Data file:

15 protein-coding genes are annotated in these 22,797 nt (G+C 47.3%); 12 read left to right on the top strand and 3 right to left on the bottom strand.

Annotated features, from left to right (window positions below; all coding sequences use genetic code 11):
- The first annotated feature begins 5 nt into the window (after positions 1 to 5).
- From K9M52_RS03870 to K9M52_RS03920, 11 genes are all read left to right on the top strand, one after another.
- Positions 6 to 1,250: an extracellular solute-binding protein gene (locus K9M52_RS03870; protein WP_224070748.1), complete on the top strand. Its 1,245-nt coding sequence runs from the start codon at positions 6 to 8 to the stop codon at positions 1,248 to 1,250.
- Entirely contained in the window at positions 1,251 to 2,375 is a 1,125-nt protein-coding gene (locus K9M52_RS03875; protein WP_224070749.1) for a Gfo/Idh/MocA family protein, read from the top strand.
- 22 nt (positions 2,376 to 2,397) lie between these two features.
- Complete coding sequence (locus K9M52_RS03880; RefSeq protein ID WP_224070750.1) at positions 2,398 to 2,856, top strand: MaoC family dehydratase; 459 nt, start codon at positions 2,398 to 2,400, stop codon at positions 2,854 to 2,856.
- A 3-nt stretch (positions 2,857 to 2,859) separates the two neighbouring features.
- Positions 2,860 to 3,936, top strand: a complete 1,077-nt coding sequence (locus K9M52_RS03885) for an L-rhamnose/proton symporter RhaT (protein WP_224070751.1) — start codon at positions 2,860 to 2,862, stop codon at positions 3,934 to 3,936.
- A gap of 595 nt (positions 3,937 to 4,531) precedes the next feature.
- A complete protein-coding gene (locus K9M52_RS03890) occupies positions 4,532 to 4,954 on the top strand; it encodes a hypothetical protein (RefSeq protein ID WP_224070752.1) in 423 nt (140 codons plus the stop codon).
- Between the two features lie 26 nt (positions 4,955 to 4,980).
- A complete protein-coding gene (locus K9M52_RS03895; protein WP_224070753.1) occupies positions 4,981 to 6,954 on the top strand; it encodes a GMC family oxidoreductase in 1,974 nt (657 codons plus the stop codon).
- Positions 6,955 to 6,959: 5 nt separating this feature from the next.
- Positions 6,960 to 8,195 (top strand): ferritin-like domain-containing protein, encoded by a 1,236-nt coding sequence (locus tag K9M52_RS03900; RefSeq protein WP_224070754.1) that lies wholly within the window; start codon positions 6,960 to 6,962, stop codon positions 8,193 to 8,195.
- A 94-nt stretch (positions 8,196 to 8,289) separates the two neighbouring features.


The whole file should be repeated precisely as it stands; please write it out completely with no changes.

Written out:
15 protein-coding genes are annotated in these 22,797 nt (G+C 47.3%); 12 read left to right on the top strand and 3 right to left on the bottom strand.

Annotated features, from left to right (window positions below; all coding sequences use genetic code 11):
- The first annotated feature begins 5 nt into the window (after positions 1 to 5).
- From K9M52_RS03870 to K9M52_RS03920, 11 genes are all read left to right on the top strand, one after another.
- Positions 6 to 1,250: an extracellular solute-binding protein gene (locus K9M52_RS03870; protein WP_224070748.1), complete on the top strand. Its 1,245-nt coding sequence runs from the start codon at positions 6 to 8 to the stop codon at positions 1,248 to 1,250.
- Entirely contained in the window at positions 1,251 to 2,375 is a 1,125-nt protein-coding gene (locus K9M52_RS03875; protein WP_224070749.1) for a Gfo/Idh/MocA family protein, read from the top strand.
- 22 nt (positions 2,376 to 2,397) lie between these two features.
- Complete coding sequence (locus K9M52_RS03880; RefSeq protein ID WP_224070750.1) at positions 2,398 to 2,856, top strand: MaoC family dehydratase; 459 nt, start codon at positions 2,398 to 2,400, stop codon at positions 2,854 to 2,856.
- A 3-nt stretch (positions 2,857 to 2,859) separates the two neighbouring features.
- Positions 2,860 to 3,936, top strand: a complete 1,077-nt coding sequence (locus K9M52_RS03885) for an L-rhamnose/proton symporter RhaT (protein WP_224070751.1) — start codon at positions 2,860 to 2,862, stop codon at positions 3,934 to 3,936.
- A gap of 595 nt (positions 3,937 to 4,531) precedes the next feature.
- A complete protein-coding gene (locus K9M52_RS03890) occupies positions 4,532 to 4,954 on the top strand; it encodes a hypothetical protein (RefSeq protein ID WP_224070752.1) in 423 nt (140 codons plus the stop codon).
- Between the two features lie 26 nt (positions 4,955 to 4,980).
- A complete protein-coding gene (locus K9M52_RS03895; protein WP_224070753.1) occupies positions 4,981 to 6,954 on the top strand; it encodes a GMC family oxidoreductase in 1,974 nt (657 codons plus the stop codon).
- Positions 6,955 to 6,959: 5 nt separating this feature from the next.
- Positions 6,960 to 8,195 (top strand): ferritin-like domain-containing protein, encoded by a 1,236-nt coding sequence (locus tag K9M52_RS03900; RefSeq protein WP_224070754.1) that lies wholly within the window; start codon positions 6,960 to 6,962, stop codon positions 8,193 to 8,195.
- A 94-nt stretch (positions 8,196 to 8,289) separates the two neighbouring features.